Wood-Owl (Chouette)

1969

White earthenware clay, decoration in engobes, engraved under partial brushed glaze

10

Pablo Picasso

Wood-Owl (Chouette)

1968

White earthenware clay, decoration in engobes under partial brushed glaze

11

Pablo Picasso

Grey Face (Visage Gris)

1953

White earthenware clay, decoration in engobes, partially engraved under a brushed glaze

12

Pablo Picasso

Small Owl Jug (Petit Pichet de Hibou)

1955

White earthenware clay, decoration in oxides and engraved by knife on white enamel

13

Pablo Picasso

Goat’s Head (Tête de Chèvre de Profil)

1952

White earthenware clay, decoration in engobes under partial brushed glaze, patinated ground

14

Pablo Picasso

Woman’s Face (Visage de Femme)

1953

White earthenware clay, partially engraved, with coloured engobe and glaze

15

Pablo Picasso

Face No. 111 (Visage No. 111)

1963

White earthenware clay, decoration in engobes and enamel under glaze

16

Pablo Picasso

Vallauris

1953

White earthenware clay, engraving accentuated with oxidised paraffin under white enamel

17

Pablo Picasso

Little Faces No. 57 (Petits Visages No. 57)

1963

White earthenware clay, decoration in engobes and enamel under partial brushed glaze

18

Pablo Picasso

Bird with Worm (Oiseau au Ver)

1952

White earthenware clay, oxidized paraffin decoration, white enamel

19

Pablo Picasso

Tormented Faun’s Face (Visage de Faune Tourmenté)

1956

White earthenware clay, decoration in engobe, enamel, glaze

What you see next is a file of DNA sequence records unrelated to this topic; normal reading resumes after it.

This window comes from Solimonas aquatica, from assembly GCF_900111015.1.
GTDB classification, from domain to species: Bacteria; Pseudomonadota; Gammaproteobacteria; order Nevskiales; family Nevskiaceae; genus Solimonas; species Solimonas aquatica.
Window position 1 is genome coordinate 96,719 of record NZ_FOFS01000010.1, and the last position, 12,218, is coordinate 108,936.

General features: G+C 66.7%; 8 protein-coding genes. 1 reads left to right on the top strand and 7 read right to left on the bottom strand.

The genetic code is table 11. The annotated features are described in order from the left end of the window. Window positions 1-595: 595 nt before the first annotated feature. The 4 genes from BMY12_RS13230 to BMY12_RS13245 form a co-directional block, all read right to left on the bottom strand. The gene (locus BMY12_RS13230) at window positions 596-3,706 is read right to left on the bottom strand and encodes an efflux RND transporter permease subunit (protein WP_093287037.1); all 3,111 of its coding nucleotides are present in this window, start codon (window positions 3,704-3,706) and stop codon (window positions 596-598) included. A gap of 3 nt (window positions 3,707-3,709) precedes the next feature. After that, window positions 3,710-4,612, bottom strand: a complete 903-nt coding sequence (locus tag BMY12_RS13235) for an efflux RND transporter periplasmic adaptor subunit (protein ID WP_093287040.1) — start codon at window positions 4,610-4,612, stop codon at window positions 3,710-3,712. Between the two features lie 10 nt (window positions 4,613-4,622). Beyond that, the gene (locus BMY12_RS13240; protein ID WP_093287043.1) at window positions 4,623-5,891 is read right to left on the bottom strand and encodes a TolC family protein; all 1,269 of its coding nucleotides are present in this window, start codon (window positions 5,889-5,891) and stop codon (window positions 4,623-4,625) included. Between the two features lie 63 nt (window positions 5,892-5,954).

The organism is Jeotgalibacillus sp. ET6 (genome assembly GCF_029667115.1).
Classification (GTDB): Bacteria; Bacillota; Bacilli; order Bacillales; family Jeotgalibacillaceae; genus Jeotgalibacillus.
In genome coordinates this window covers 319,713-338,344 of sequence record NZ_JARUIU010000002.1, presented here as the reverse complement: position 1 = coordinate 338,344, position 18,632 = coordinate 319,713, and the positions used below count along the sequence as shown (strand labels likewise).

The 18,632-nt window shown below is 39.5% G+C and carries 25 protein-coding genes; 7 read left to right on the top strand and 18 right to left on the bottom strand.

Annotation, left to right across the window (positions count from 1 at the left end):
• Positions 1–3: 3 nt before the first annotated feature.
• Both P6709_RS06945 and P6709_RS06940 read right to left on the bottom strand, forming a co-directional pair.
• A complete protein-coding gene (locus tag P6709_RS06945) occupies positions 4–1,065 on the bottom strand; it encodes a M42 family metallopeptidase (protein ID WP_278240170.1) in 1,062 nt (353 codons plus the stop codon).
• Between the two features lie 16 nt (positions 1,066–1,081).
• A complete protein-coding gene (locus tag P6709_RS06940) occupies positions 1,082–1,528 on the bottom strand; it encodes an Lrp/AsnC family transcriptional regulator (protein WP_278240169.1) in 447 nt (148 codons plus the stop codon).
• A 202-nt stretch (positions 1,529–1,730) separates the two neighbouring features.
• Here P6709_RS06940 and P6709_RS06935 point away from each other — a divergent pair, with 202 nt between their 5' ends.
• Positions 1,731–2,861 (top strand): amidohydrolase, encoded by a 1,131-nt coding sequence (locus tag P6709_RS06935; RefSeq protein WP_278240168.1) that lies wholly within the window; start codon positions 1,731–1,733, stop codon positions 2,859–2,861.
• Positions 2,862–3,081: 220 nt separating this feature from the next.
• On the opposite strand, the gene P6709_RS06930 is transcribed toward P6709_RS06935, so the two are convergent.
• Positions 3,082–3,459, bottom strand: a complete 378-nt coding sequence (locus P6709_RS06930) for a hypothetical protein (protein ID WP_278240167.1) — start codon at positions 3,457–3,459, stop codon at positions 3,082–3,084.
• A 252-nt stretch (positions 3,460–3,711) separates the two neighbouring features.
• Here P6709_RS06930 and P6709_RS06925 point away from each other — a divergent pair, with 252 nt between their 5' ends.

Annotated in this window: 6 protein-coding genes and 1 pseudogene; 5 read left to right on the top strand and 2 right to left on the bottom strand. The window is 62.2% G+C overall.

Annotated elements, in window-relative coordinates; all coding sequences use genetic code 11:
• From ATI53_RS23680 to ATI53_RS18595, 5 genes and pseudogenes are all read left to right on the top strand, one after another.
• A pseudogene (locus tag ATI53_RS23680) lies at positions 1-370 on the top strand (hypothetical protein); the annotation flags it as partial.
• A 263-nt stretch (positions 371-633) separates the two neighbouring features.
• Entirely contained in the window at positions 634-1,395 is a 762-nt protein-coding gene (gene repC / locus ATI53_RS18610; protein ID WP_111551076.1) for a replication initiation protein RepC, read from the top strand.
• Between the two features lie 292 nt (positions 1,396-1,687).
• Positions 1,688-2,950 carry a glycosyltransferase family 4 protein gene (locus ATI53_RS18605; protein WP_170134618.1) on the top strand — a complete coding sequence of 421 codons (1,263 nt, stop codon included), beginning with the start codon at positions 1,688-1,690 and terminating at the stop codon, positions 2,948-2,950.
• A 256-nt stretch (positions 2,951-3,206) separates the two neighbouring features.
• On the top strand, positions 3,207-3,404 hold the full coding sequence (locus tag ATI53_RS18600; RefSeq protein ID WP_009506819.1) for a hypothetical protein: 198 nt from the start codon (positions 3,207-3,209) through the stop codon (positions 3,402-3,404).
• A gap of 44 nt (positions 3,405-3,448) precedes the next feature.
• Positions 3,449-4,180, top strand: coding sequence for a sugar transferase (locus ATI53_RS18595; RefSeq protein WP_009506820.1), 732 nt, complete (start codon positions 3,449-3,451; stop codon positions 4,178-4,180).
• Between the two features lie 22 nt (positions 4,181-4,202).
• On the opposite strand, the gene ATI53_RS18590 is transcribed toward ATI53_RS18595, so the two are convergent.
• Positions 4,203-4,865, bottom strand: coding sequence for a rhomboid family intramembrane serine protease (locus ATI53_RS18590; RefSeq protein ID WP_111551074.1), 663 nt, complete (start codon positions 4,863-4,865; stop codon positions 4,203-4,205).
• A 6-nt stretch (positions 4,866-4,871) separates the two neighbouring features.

20

Pablo Picasso

Dishevelled Woman (Femme Échevelée)

1963

White earthenware clay

21

Pablo Picasso

Bull’s Head (Tête de Taureau)

1954

White earthenware clay with coloured engobe and glaze

22

Pablo Picasso

Jacqueline’s Profile (Profil de Jacqueline)

1956

White earthenware clay

23

Pablo Picasso

Man’s Face (Visage d’homme)

1955

White earthenware clay, knife engraved decoration under brushed glaze

Pablo Picasso

B. Spain1881-1973

B. Spain1881-1973

Biography

Pablo Picasso is one of the best-known artists of the Western world, celebrated for his inventive use of colour and form and his varied output. Picasso’s oeuvre can be dissected into his Blue Period (1901-1904), Rose Period (1904-1906), and his move into Surrealism with the painting Les Demoiselles d’Avignon (1907) which was inspired by Iberian sculpture, ethnographic objects from Africa, primitivism, and eroticism. Picasso spent many decades producing ceramic designs in the Madoura pottery workshop in Vallauris, France. These pieces often used recognisable motifs from his paintings and drawings, including bulls, portraits, and mythological references. Picasso painted the world-renowned Guernica in 1937 in response to the bombing of the Basque town of Guernica by Nationalist Forces.

Alongside contemporary Georges Braque, Picasso conceived an artistic movement known as Analytical Cubism, which used neutral tones to depict de-constructed objects, offering multiple-perspectives in a single image. He also created the first collage compositions, creating geometric pieces out of newspaper cuttings and wallpaper. He left behind a prolific output of paintings, sculptures, drawings, ceramics, tapestries and prints which became the basis of the collection for the Musée Picasso in Paris.

Picasso was born in Malága, Spain in 1881. He studied at the Academy of Fine Arts in Barcelona before moving to Madrid to study at the Real Academia de Bellas Artes de San Fernando. There are museums dedicated to Picasso’s work in Paris, France, Barcelona, Spain and in his hometown of Malága. His work is held in the collections of international museums and galleries including, the Museum of Modern Art, New York, the Museo Nacional Centro de Arte Reina Sofia, Madrid, the Rijksmuseum, Amsterdam, Tate, London and the National Gallery of Art, Washington, D.C. His works are amongst the most expensive ever sold at auction.